Monday, January 9, 2012

Manic Monday with Laura Vosika

Welcome to 2012 Manic Monday series and I’m pleased to start the year with Laura Vosika. Laura, the author of the Blue Bells Chronicles, is working on several other novels and a non-fiction book on raising a large family. Past publishing credits include an essay in Glamour magazine.

Laura grew up in the military, visiting castles in England, pig fests in Germany, and the historic sites of America's east coast. She earned a bachelor's degree in music, and master's degree in education, and worked for many years as a freelance musician, private music instructor, and school band director.

She currently lives in Minnesota with her nine children, and assorted menagerie.

Writers’ Resolutions by Laura Vosika

So 2012 is here! Every new year is a time to reassess, take stock, and see where we can brush up and improve. The world of writing is no different. So what are good resolutions for those who love to write? Anything that’s going to take you closer to where you want to be.

Write. Maybe for some, the first resolution is to decide where you want to be this time next year. Do you want to have written a novel? Then follow the National Novel Writing Month model and sit down and do it. Don’t have time? Make time. Are there TV programs, internet forums, or computer games that could be given up? Even if it’s ten minutes a day, sit down and write. Even if it’s journaling, sit down and write. If it’s a four-line poem whose first line ends with Nantucket, sit down and write. Write a description of what you see out the window. Write a story about what the neighbor kids are doing as they walk home from school. Write a letter from your dog to your cat. Have fun. But sit down and write.

Read. And read good writing. Try the classics, try books with lots of five-star reviews. Re-read things you’ve loved in the past and think about why you loved the story, why you loved the character.

Read about Writing. There’s a feeling out there, I think, that great art just happens, like magic; that artists either have talent or don’t. As a writer and musician, I say the real magic is in making so much work look so easy. Doctors study for ten years from the time they start college to learn their profession. And not to take anything from doctors (I’m very grateful for them!), but many musicians have been studying their profession for ten years before they even start college. Writers, likewise, have often been writing from a young age. However, I think we as writers can also learn from other professionals, who routinely take classes and are continually learning. Pick up a book on the craft of writing, and see what new ideas you get. Find a website with advice for writers. There are thousands of them out there. Take a class. Have fun!

Meet other Writers. This can be a dangerous thing. Writers, well, we write. Including on forums, including on blogs. It can be very easy to spend all our writing time communicating with other authors instead of writing our novels. Still, writing has traditionally been a fairly solitary craft. Now, technology has given us the ability to network with others as never before. I have learned a lot from the other authors out there, about writing, about business, about life. I have made some great connections that have helped me, and have hopefully helped others along the way, too. And I’ve made some really great friends all over the country, who I never would have met otherwise.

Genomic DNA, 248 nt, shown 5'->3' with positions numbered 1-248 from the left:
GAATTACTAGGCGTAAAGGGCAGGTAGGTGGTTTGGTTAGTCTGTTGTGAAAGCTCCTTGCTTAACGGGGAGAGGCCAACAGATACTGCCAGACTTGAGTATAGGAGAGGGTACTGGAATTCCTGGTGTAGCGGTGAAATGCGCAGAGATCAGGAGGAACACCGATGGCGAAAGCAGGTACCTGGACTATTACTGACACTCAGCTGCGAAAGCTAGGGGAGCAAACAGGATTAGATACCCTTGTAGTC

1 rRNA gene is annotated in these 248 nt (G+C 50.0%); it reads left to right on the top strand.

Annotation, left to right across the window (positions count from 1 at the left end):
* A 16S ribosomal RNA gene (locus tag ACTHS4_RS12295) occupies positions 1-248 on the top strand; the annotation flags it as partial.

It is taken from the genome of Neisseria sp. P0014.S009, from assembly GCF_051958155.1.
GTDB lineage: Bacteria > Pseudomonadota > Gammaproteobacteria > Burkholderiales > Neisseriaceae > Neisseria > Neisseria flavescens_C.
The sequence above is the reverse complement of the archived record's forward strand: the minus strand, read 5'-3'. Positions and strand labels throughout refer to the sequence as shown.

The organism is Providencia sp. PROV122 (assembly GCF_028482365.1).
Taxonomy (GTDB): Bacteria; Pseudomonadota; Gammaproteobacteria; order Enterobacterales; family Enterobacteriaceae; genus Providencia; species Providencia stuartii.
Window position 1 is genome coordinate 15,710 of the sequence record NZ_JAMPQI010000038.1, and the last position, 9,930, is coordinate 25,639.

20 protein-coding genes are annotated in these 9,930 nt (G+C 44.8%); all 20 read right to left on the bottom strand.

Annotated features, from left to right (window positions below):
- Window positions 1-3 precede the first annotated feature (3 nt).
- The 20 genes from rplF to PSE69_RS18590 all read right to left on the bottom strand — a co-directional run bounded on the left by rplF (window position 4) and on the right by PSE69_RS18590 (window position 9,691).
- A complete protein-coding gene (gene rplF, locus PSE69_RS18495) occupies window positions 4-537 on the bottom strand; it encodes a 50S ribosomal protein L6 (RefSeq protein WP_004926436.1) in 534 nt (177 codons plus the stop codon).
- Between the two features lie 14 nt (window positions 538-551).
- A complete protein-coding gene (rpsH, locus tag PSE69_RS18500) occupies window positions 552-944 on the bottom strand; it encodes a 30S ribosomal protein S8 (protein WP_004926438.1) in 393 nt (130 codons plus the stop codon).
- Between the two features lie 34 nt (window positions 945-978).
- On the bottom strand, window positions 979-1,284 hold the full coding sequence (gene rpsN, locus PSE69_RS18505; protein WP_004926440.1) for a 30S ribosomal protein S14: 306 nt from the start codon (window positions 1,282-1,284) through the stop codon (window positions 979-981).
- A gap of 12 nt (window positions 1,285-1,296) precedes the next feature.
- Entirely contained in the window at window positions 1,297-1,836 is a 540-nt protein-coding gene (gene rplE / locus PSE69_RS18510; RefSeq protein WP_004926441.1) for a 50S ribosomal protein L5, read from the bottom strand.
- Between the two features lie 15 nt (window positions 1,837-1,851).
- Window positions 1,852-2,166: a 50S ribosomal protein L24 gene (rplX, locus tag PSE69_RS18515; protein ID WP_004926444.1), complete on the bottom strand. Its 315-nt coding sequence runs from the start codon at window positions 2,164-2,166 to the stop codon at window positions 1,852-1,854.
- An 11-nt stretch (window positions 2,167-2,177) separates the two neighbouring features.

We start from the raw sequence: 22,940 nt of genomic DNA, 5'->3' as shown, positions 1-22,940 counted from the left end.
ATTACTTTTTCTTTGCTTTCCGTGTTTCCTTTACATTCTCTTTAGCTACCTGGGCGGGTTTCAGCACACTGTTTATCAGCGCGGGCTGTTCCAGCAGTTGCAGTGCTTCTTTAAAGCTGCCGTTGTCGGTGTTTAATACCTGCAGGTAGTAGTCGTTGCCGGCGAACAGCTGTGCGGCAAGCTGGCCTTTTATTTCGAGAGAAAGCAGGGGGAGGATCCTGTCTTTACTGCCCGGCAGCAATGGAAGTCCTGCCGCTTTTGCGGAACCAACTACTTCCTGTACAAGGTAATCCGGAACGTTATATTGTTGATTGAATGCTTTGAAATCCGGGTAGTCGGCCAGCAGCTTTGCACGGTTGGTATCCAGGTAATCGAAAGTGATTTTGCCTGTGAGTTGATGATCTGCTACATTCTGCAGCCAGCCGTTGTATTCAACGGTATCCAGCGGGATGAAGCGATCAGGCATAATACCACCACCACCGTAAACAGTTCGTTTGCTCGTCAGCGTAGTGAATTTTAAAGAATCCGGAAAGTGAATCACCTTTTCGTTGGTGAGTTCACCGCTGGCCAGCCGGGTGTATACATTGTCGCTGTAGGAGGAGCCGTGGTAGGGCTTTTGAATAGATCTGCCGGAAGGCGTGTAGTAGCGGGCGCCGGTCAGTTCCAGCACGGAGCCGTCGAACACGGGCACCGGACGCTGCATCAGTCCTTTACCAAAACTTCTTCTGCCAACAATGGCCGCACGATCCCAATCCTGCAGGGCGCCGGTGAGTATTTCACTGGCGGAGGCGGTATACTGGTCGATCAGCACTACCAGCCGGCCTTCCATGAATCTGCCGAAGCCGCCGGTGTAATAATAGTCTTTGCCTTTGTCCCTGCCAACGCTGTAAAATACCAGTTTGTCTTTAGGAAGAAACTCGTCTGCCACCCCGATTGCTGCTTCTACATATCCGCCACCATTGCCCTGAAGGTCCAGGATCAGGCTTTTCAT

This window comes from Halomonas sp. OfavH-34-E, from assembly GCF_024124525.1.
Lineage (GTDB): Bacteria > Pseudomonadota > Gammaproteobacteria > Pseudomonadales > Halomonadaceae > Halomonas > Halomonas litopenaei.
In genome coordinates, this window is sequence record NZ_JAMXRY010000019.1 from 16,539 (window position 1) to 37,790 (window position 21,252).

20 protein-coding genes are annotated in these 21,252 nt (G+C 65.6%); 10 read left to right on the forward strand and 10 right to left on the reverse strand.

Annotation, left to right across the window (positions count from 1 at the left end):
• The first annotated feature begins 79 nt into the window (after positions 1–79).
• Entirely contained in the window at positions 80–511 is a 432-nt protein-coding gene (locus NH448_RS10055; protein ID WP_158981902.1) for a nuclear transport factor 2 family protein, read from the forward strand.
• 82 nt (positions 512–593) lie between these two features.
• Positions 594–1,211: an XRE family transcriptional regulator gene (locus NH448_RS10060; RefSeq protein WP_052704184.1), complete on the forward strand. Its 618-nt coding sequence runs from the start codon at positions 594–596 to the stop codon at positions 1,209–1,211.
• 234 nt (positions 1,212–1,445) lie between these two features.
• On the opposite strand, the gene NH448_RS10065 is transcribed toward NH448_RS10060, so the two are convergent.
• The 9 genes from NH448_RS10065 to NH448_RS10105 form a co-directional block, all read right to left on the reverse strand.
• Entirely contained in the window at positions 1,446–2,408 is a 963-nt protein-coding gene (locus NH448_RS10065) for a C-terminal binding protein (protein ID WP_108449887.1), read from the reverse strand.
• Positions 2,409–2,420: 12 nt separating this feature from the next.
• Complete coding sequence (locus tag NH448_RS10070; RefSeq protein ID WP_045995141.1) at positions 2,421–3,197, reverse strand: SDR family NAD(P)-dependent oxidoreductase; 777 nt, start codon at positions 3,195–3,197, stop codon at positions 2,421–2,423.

Get out and enjoy life! You know what they say—write what you know. The artist in the ivory tower is an enduring figure, but I believe our writing will be deeper the more we meet other people, see other places, explore new ideas, and try new things. Does one of your characters love skiing when you’ve never tried it? Go try it. Visit a place you’ve never been before. Take a class on something new. Then write about it, or work it into your next novel.

Take a risk. If you’ve always wanted to write, sit down and do it. If you have a drawer full of novels and always wanted to get them published, start contacting agents. What’s the worst that can happen? Usually, the worst is not really all that bad. If the first novel doesn’t work out, re-write it—ten or fifteen times. If it still doesn’t work, start a new one. If one agent says no, contact another.

Have a wonderful writing year!

Blue Bells Trilogy Blurb:
Shawn Kleiner has it all: money, fame, a skyrocketing career as an international musical phenomenon, his beautiful girlfriend Amy, and all the women he wants--until the night Amy has enough and leaves him stranded in a Scottish castle tower.

He wakes up to find himself mistaken for Niall Campbell, medieval Highland warrior. Soon after, he is sent shimmying down a wind-torn castle wall into a dangerous cross country trek with Niall's tempting, but knife-wielding fiancée. They are pursued by English soldiers and a Scottish traitor who want Niall dead.

Thrown forward in time, Niall learns history’s horrifying account of his own death, and of the Scots’ slaughter at Bannockburn. Undaunted, he navigates the roiled waters of Shawn’s life-- pregnant girlfriend, amorous fans, enemies, and gambling debts--seeking a way to leap back across time to save his people, especially his beloved Allene. His growing fondness for Shawn’s life brings him face to face with his own weakness.

Folks, you can find out more about Laura at the following places:
Author site:
Author blog:

Laura's books are available at the following places:
Amazon     Barnes & Noble   Smashwords   itunes     

Thanks for swinging in!
Until Next time,

1 comment:

J. R. Tomlin said...

Great interview. It's always nice to hear from Laura. Her Blue Bells of Scotland is a fun read.